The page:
Connexion S'enregistrer

Connexion à votre compte

Identifiant
Mot de passe
Maintenir la connexion active sur ce site

Créer un compte

Pour valider ce formulaire, vous devez remplir tous les champs.
Nom
Identifiant
Mot de passe
Répétez le mot de passe
Adresse e-mail
Répétez l'adresse e-mail
Captcha

Beth Dalloway, Alessandro Visentin, Katherine Rodden et Matthew Neal

Les acteurs de la tournée 2011-2012, répondent à nos questions

 Shrew2012-petrucchio-kate2 Shrew2012BiancaLucentio

WHTF:  In what way is it different to put on a play for an audience made of non-native speakers?

BAKM: We have to be physically and vocally clearer when playing for a non-native English audience. Apart from that it is exactly the same as acting for an English-speaking audience.

WHTF: When Peter Griffith writes a play, he keeps in mind its educational aspect. Does it make it more difficult to work on such texts?

BAKM: The educational aspect doesn't change the work of an actor. We still work out our intentions and actions and from that we create the play/ its characters.

WHTF: The timing of things in each play is really great. The exchange between Black Nick Sharkmuck and Cutthroat Keith, for instance, when BNS tries to teach CK how to be a pirate (cf. e-newsletter#1) or when Dennis tries to escape from the people he thinks spot him on the street. How did you make it work? Does it require a lot of rehearsing?

BAKM: Theatre is an ongoing process and every production develops throughout the rehearsal period and into the performing period. Timing and relationship is part of working as an ensemble as well as the understanding of each individual play’s text.

WHTF:  How did you create each character? How do you get into character for each play? How can you so easily pass from one character to another?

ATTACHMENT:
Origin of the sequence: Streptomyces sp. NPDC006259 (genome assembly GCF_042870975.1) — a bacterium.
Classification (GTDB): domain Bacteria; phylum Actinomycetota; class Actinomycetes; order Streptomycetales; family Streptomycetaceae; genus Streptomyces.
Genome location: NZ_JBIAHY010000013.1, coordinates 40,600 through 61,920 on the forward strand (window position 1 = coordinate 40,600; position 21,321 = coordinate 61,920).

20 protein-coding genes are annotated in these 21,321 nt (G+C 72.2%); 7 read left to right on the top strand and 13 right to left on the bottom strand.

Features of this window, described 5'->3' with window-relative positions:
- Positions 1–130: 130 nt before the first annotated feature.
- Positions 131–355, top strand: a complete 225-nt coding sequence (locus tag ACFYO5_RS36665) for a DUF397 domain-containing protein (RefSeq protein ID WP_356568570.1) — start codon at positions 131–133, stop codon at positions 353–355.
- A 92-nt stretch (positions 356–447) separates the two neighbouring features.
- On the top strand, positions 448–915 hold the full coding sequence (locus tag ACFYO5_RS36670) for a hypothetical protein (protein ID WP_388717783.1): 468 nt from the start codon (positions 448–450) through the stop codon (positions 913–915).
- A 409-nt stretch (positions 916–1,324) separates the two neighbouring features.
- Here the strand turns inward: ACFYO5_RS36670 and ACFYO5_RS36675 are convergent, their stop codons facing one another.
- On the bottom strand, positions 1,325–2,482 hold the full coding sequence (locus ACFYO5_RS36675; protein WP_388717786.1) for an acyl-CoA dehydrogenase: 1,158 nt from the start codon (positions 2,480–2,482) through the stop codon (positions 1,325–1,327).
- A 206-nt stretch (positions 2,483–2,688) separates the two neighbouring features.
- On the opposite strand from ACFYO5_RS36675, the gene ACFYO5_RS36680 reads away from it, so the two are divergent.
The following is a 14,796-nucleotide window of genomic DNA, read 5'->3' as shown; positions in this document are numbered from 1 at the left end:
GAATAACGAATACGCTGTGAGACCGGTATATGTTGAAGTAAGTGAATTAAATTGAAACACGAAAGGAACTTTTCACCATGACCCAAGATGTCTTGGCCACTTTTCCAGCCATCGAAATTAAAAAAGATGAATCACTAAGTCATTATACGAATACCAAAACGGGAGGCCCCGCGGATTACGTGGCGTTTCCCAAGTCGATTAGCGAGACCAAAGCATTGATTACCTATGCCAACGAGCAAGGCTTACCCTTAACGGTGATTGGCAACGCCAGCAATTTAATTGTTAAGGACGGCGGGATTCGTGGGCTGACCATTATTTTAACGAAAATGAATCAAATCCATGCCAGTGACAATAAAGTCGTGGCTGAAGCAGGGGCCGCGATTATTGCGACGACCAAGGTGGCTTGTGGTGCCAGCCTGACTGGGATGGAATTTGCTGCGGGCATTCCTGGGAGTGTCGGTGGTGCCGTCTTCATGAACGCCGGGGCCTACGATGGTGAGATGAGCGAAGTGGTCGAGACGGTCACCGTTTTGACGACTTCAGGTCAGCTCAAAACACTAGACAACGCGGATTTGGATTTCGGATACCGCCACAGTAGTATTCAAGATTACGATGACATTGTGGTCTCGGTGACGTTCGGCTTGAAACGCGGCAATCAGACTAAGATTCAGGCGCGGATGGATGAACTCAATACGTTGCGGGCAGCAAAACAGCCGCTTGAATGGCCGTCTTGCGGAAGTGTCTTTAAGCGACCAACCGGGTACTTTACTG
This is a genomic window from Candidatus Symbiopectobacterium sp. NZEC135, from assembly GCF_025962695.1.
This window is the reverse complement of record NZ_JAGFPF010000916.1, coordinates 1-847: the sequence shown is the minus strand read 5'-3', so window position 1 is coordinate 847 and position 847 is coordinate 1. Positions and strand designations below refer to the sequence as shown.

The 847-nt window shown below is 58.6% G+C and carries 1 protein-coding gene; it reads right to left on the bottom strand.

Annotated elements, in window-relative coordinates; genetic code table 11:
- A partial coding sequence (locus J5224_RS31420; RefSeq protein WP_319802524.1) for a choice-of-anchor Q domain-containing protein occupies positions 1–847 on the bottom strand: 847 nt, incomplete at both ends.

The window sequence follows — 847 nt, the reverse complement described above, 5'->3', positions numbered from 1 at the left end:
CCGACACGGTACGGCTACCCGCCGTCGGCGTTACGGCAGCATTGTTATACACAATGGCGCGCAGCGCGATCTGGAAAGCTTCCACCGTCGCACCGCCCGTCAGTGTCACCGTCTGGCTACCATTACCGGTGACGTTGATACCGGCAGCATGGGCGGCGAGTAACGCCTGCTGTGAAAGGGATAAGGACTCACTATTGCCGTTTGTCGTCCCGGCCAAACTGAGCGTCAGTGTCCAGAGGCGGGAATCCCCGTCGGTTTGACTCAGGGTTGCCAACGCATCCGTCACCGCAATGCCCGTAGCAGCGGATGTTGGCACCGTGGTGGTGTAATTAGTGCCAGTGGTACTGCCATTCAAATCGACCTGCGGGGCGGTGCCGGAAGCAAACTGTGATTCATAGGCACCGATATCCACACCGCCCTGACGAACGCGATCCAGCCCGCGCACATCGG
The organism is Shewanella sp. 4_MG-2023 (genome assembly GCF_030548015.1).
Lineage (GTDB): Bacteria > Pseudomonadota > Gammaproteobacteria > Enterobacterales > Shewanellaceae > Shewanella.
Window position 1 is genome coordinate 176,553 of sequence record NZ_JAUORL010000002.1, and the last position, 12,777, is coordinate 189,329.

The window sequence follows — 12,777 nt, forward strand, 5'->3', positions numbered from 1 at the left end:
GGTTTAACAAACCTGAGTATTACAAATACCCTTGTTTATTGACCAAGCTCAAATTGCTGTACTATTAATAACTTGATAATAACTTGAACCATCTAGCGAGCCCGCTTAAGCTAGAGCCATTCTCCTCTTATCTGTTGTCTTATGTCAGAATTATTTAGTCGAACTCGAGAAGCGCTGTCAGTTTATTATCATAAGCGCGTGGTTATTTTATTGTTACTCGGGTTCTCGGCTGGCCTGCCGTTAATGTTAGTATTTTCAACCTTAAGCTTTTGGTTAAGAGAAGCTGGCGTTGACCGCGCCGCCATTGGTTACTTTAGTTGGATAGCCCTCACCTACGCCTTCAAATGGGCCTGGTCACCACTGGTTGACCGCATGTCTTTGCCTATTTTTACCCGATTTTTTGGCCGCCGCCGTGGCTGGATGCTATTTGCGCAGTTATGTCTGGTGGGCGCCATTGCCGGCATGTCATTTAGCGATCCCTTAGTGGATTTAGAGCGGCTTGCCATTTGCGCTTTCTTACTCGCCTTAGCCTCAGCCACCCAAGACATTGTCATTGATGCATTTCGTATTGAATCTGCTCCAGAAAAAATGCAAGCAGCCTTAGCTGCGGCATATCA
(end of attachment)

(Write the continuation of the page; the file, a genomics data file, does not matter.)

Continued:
BAKM: The characteristics and mannerisms/ physicality/ voice are all developed throughout the rehearsals. Rehearsal period is a period where an actor can try out several ideas in a safe environment. The basic information in regards to the characters comes however from the text. Once the characters are fully developed and rehearsed switching between becomes like second nature.
We warm up physically and vocally individually and as a company once a day in the morning which enables us to access our characters with ease.

WHTF: What is your favourite part/role in this tour? Why?

Matthew: Petrucchio - It is nice to play such a self-assured, outgoing character.
Beth: Katharina - She is a strong independent woman and a lot of her strengths comes out of repression - there is a liberation to find in her character.
Katherine: Bianca - Because I understood the character from the initial reading of the text.
Alessandro: Robin Manley - Robin has a really fantastic journey throughout the play. I enjoy the way he develops throughout the whole play.

WHTF: Now that you have started the tour, are there things that have evolved since the showcases?

BAKM: All three shows became smooth and things that were difficult throughout the rehearsals have now settled, giving us the freedom to explore and play and keep it alive and exciting.

Tiger of the Seas: Audience participation changes the show every day and makes it very exciting and challenging.
Light Fingers: It has become slicker and more dynamic and seems to suit a teenage audience.
Taming of the Shrew: The characters have developed and the whole production seems far more secure and confident.

WHTF: Matt,  after the plays, you had a toast to “strong women” . Was it to make up for your role as Petruchio?

Matthew: No - the women in our company scare me :-)

 


Go to top